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Disparities in Breast Cancer Treatment

Posted 5/26/2013

Posted in

  Volumes could be written about disparities in breast cancer (or any kind of cancer or health care in general) treatment, but this important topic has been receiving extra attention since Angelina Jolie went public with her decision about prophylactic bilateral mastectomies.  Yes, she she "priviledged" to even have the choice to make, let alone to proceed through the surgeries and recovery with the best care and support that money can buy. That in no way minimizes her personal pain. Choosing to remove two heathy breasts is terrible for any woman.

  I don't have anything new to add to this discussion, but have found myself thinking about the disparities even within our own institution. I firmly believe that every oncology patient at BIDMC receives the same world class medical and nursing care; I know that treatment decisions are never made based on financial resources or social class or ethnicity. The very best care is prescribed, and then we all work hard to make it happen. For some women, however, that takes a lot more work than for others. Even for those of us who have loving families, supportive friends, good medical insurance, adequate finances, and some degree of comfort negotiating a large medical center, it is really tough. Consider how much more challenging it is for women who are alone, who don't speak English, who can't take a day off from work without losing income, who are already worried about a ill family member or a child in trouble with the law or losing their homes or a multitude of other real life issues. We surely have patients for whom cancer is the least of their troubles.

  This is on my mind because of this essay by Nancy Brinker, the CEO of the Komen Foundation, in USA Today. Honestly, I have my criticisms about Komen, most related to the scandal with Planned Parenthood and the whole Pink campaign, but they have done and continue to do a lot of very good work. Did you know, for example, that, outside of the federal government, Komen gives more money to research grants than anyone else? This is a thoughtful essay and worth a few minutes of your time. Here is the beginning and then a link to read more:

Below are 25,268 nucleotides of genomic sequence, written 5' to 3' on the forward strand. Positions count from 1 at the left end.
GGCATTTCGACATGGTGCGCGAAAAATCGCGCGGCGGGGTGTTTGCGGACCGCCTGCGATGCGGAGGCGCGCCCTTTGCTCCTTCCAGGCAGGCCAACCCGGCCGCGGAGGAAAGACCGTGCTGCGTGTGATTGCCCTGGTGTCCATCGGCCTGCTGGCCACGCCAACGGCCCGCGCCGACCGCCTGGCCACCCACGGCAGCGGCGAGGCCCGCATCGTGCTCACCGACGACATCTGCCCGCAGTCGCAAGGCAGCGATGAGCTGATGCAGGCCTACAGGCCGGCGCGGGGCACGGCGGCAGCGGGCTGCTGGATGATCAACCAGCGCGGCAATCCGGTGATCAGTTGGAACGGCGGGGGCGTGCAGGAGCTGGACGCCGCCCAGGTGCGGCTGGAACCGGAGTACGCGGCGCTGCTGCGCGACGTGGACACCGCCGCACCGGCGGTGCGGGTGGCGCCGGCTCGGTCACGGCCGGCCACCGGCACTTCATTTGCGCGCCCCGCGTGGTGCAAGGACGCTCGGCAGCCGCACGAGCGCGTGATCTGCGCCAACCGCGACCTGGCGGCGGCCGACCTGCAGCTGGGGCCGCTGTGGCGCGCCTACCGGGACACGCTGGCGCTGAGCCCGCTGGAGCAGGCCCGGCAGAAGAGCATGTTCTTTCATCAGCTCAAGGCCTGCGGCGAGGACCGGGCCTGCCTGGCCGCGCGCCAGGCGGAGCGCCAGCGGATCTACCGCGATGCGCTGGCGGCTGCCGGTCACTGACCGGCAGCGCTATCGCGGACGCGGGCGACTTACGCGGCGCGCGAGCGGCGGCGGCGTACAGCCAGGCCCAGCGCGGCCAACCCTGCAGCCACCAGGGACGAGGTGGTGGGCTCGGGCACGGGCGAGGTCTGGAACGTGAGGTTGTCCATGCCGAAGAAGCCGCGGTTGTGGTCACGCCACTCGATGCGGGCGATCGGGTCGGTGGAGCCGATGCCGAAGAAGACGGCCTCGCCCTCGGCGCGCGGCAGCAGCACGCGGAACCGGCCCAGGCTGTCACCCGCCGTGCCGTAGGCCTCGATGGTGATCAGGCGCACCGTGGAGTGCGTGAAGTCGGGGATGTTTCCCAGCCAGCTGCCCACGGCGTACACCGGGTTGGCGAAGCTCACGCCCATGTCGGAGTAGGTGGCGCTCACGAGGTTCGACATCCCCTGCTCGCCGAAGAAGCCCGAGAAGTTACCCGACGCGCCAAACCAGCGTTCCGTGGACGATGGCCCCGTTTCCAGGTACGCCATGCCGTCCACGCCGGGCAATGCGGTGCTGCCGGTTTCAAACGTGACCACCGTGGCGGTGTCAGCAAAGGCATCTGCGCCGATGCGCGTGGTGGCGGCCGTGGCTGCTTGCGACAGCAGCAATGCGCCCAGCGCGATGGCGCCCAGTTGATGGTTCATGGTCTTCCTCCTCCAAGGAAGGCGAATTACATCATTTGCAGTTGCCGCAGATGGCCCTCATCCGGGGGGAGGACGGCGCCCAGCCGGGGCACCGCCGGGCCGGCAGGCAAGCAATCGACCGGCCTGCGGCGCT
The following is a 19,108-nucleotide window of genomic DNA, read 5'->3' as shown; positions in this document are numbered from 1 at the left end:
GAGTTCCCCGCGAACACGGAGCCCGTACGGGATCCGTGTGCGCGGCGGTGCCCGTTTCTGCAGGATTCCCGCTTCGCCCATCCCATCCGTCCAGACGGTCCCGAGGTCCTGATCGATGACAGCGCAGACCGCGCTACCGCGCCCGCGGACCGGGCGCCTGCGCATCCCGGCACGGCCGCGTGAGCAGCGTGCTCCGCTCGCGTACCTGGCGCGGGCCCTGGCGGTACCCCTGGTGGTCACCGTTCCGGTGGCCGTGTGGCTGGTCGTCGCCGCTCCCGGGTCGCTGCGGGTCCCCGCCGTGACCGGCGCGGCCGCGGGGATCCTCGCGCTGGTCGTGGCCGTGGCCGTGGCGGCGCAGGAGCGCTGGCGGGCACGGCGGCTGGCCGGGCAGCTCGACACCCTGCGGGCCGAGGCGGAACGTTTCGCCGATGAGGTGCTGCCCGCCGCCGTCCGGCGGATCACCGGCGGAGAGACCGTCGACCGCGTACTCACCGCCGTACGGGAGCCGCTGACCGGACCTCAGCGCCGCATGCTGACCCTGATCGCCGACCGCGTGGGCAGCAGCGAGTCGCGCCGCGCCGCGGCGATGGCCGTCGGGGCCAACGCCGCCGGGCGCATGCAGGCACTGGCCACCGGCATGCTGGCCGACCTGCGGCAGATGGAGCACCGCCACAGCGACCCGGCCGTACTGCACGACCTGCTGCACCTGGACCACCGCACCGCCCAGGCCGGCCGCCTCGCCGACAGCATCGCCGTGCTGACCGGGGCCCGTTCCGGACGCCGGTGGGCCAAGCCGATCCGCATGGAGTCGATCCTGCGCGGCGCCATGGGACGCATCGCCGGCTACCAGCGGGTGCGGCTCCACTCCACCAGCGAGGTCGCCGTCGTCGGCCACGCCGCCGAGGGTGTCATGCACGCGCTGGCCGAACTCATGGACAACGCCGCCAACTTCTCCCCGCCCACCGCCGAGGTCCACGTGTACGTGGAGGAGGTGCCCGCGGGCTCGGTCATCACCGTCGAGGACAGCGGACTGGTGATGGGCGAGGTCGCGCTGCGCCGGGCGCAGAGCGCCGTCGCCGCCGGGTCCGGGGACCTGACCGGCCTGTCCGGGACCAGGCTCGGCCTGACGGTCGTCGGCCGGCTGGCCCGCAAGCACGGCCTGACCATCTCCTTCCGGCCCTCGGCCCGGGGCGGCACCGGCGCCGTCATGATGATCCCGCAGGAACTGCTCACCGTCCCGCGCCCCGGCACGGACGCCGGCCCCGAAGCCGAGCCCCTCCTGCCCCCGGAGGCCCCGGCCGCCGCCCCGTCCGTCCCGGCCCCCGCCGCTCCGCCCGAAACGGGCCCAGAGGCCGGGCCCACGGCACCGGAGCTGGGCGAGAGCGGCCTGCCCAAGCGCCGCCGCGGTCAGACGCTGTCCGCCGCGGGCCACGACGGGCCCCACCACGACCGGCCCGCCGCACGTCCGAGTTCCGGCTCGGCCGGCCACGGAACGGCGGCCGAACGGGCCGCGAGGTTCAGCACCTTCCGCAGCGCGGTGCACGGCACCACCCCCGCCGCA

There is still a lot of work to be done in the fight against breast cancer, including making sure all women have the opportunity to make their own personal decisions about their medical future.

I commend Angelina Jolie for helping initiate a dialogue about health issues women face.
There are still far too many women who don't have access to high-quality care.
Where a women lives and how much money she has should not determine whether she lives.
Angelina Jolie, at 37 years of age, performed a tremendous public service when she recently announced she had a preventive double mastectomy to minimize her risk of getting cancer. She explained that she did so because she carries the BRCA1 gene mutation, which significantly increased her chances of developing breast and ovarian cancer.

This was an extremely personal and difficult decision. I know, since I made a similar decision when I was in my late 30s after being diagnosed with breast cancer, which was determined years later that it was also from carrying the BRCA1 gene mutation.


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